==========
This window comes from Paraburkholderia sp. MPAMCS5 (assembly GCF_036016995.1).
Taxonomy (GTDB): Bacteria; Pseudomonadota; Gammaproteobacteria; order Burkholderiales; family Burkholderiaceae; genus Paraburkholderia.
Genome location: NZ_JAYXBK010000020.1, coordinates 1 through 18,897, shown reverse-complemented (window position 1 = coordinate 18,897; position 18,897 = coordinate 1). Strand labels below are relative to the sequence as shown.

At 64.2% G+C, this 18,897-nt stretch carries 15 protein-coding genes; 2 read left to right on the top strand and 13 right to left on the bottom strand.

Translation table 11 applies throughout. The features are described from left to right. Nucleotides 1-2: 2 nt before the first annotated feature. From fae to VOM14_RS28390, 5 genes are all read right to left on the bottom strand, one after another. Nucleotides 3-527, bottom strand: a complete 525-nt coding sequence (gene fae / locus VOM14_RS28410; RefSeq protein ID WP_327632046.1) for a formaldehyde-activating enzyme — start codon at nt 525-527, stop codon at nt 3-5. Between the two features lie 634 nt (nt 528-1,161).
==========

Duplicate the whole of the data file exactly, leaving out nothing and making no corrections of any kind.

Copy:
This window comes from Paraburkholderia sp. MPAMCS5 (assembly GCF_036016995.1).
Taxonomy (GTDB): Bacteria; Pseudomonadota; Gammaproteobacteria; order Burkholderiales; family Burkholderiaceae; genus Paraburkholderia.
Genome location: NZ_JAYXBK010000020.1, coordinates 1 through 18,897, shown reverse-complemented (window position 1 = coordinate 18,897; position 18,897 = coordinate 1). Strand labels below are relative to the sequence as shown.

At 64.2% G+C, this 18,897-nt stretch carries 15 protein-coding genes; 2 read left to right on the top strand and 13 right to left on the bottom strand.

Translation table 11 applies throughout. The features are described from left to right. Nucleotides 1-2: 2 nt before the first annotated feature. From fae to VOM14_RS28390, 5 genes are all read right to left on the bottom strand, one after another. Nucleotides 3-527, bottom strand: a complete 525-nt coding sequence (gene fae / locus VOM14_RS28410; RefSeq protein ID WP_327632046.1) for a formaldehyde-activating enzyme — start codon at nt 525-527, stop codon at nt 3-5. Between the two features lie 634 nt (nt 528-1,161).